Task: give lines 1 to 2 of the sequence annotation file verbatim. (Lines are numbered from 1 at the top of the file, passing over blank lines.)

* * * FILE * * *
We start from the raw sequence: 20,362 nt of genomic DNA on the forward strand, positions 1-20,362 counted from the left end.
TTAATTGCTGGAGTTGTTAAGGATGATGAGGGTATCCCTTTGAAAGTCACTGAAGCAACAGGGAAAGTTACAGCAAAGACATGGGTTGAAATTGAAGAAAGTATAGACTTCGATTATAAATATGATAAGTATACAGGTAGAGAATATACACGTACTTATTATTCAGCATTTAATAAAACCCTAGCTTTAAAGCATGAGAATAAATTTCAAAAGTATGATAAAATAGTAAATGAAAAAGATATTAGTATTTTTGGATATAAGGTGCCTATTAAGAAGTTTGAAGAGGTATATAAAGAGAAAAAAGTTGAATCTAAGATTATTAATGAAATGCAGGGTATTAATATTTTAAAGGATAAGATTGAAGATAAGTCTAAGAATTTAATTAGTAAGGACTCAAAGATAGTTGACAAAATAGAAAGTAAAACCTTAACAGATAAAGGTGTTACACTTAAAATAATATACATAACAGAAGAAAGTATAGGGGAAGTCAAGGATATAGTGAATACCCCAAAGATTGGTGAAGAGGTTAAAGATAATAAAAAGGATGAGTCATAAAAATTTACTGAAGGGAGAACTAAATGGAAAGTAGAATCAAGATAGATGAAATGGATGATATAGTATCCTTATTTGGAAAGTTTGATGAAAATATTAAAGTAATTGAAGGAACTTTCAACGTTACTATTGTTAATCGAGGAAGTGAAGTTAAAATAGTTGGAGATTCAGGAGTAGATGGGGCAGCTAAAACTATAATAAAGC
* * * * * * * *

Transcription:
We start from the raw sequence: 20,362 nt of genomic DNA on the forward strand, positions 1-20,362 counted from the left end.
TTAATTGCTGGAGTTGTTAAGGATGATGAGGGTATCCCTTTGAAAGTCACTGAAGCAACAGGGAAAGTTACAGCAAAGACATGGGTTGAAATTGAAGAAAGTATAGACTTCGATTATAAATATGATAAGTATACAGGTAGAGAATATACACGTACTTATTATTCAGCATTTAATAAAACCCTAGCTTTAAAGCATGAGAATAAATTTCAAAAGTATGATAAAATAGTAAATGAAAAAGATATTAGTATTTTTGGATATAAGGTGCCTATTAAGAAGTTTGAAGAGGTATATAAAGAGAAAAAAGTTGAATCTAAGATTATTAATGAAATGCAGGGTATTAATATTTTAAAGGATAAGATTGAAGATAAGTCTAAGAATTTAATTAGTAAGGACTCAAAGATAGTTGACAAAATAGAAAGTAAAACCTTAACAGATAAAGGTGTTACACTTAAAATAATATACATAACAGAAGAAAGTATAGGGGAAGTCAAGGATATAGTGAATACCCCAAAGATTGGTGAAGAGGTTAAAGATAATAAAAAGGATGAGTCATAAAAATTTACTGAAGGGAGAACTAAATGGAAAGTAGAATCAAGATAGATGAAATGGATGATATAGTATCCTTATTTGGAAAGTTTGATGAAAATATTAAAGTAATTGAAGGAACTTTCAACGTTACTATTGTTAATCGAGGAAGTGAAGTTAAAATAGTTGGAGATTCAGGAGTAGATGGGGCAGCTAAAACTATAATAAAGC